Value of Mixed Ages
The primary value of mixed-age programs is the flexibility they provide to students whose growth is a series of sudden spurts rather than a smooth, linear progression. By serving a range of students with a large chronological-age span, the norm becomes a wide range of abilities rather than the expectation that everyone is at the same level.
A student may be ahead of or behind his chronological peers, but the classroom has teachers and materials available that are appropriate to the needs of every student, regardless of where he or she falls on the spectrum of abilities. There is no skipping or failing of grades because a student remains with his chronological peers whatever his academic needs.
It is not unusual that a student is working quickly through one curriculum area but much more slowly through another. The academic work assigned to him or her is always at his or her level. The availability of a wide range of curriculum materials and the variety of teachers’ expertise allows that student to always be working at the appropriate level…not trying to keep up with, or being bored with, the level of some nonexistent, “average” student.
Like a Family
The mixed-age classroom is like a family: the older students nurture the younger ones and motivate them. There is no more effective reading teacher for the new first-grader than the experienced third-grader who is proud of his skills. And, as most teachers know, the best way to improve one’s knowledge or abilities in a subject is to teach the subject to others…so the third grader also benefits.
Most human activities involve a cycle in which a beginner learns necessary skills, perfects them through use, and hones them through mentorship. That is true of careers, sports teams, and even hobbies. It is also true of the educational experience of students in a HeadsUp! center or one of our schools.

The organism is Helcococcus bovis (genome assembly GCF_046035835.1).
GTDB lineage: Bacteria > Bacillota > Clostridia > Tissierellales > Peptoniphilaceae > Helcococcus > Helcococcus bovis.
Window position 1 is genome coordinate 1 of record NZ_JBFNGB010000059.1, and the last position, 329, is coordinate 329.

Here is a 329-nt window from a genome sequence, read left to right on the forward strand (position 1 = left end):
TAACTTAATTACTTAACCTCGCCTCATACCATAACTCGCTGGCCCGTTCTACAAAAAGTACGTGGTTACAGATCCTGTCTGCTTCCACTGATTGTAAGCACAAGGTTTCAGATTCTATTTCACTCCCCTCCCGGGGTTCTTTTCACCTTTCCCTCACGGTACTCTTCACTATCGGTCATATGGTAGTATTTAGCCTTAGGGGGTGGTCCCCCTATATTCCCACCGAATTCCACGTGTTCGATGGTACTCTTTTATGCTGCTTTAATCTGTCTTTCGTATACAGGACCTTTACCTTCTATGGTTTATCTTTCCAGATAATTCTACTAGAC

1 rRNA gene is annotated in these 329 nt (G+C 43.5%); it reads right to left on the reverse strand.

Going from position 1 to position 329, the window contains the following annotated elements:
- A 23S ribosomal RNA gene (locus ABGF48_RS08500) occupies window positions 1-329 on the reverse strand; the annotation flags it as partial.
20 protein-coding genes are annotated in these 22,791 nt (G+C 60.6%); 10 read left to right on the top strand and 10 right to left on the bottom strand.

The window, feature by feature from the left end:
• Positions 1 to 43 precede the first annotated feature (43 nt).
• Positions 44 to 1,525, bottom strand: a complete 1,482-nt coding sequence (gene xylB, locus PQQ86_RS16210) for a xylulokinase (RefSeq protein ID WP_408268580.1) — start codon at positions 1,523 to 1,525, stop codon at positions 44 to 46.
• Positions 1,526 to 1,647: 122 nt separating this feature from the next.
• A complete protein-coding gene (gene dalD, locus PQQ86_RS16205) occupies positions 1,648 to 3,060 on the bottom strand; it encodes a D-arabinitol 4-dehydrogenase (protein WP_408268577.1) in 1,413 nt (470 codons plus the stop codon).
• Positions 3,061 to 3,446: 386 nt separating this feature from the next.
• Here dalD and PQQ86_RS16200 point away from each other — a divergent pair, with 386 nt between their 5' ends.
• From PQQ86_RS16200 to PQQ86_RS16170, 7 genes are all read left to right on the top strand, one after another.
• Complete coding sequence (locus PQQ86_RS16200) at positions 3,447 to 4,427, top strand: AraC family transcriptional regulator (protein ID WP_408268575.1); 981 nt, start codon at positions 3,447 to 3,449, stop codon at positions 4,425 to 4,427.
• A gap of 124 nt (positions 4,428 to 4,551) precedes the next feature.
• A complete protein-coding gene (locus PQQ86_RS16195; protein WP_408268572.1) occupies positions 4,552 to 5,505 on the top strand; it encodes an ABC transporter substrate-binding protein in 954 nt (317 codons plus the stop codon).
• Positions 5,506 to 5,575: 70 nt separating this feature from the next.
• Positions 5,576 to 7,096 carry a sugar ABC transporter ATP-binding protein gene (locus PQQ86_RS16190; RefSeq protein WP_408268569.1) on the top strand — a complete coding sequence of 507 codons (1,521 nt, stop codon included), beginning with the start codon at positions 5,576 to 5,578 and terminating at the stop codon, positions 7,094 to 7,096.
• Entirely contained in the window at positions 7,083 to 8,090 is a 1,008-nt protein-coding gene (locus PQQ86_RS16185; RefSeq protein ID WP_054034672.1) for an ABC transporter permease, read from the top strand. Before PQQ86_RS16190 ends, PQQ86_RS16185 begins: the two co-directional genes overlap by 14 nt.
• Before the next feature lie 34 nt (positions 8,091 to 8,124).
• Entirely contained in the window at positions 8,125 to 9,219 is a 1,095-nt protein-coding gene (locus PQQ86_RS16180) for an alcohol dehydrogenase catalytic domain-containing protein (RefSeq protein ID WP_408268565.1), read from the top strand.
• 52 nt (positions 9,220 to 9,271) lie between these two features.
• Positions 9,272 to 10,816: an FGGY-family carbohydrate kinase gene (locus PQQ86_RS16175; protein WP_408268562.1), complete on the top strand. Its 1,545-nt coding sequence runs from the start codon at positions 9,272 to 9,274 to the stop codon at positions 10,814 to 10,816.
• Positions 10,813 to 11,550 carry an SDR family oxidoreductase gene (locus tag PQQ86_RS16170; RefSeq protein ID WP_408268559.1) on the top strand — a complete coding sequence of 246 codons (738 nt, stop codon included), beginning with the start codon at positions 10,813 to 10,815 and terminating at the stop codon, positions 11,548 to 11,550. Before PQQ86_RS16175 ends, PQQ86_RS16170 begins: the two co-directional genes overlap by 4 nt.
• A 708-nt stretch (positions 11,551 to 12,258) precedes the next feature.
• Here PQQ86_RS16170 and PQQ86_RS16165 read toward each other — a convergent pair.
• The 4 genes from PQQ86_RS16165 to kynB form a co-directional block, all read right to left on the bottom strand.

With the exception of our twos program—where children are learning to take career of their own toileting and eating needs—all of our infant-toddler, preschool, elementary, and middle-school rooms span two to three years of age.
It is an old idea whose time has come around again.
Charles D. Bernstein, Ph.D.
President, Early Learning Institute
Charles D. Bernstein, Ph.D. (languages and linguistics), is the president and founder of Early Learning Institute, a Palo Alto-based organization that operates child care centers and private schools in the Bay Area—including the HeadsUp! Child Development Centers in Palo Alto, North San Jose, and Pleasanton, Emerson School in Palo Alto and Hacienda School in Pleasanton—and offers writing programs for school-age children.
Charles D. Bernstein (Ph.D)
Charles D. Bernstein, Ph.D. (languages and linguistics), is the president and founder of Early Learning Institute, a Palo Alto based organization that operates child care centers and private schools in the Bay Area—including the HeadsUp! Child Development Centers in Palo Alto, North San Jose, and Pleasanton, Emerson School in Palo Alto and Hacienda School in Pleasanton—and offers writing programs for school age children.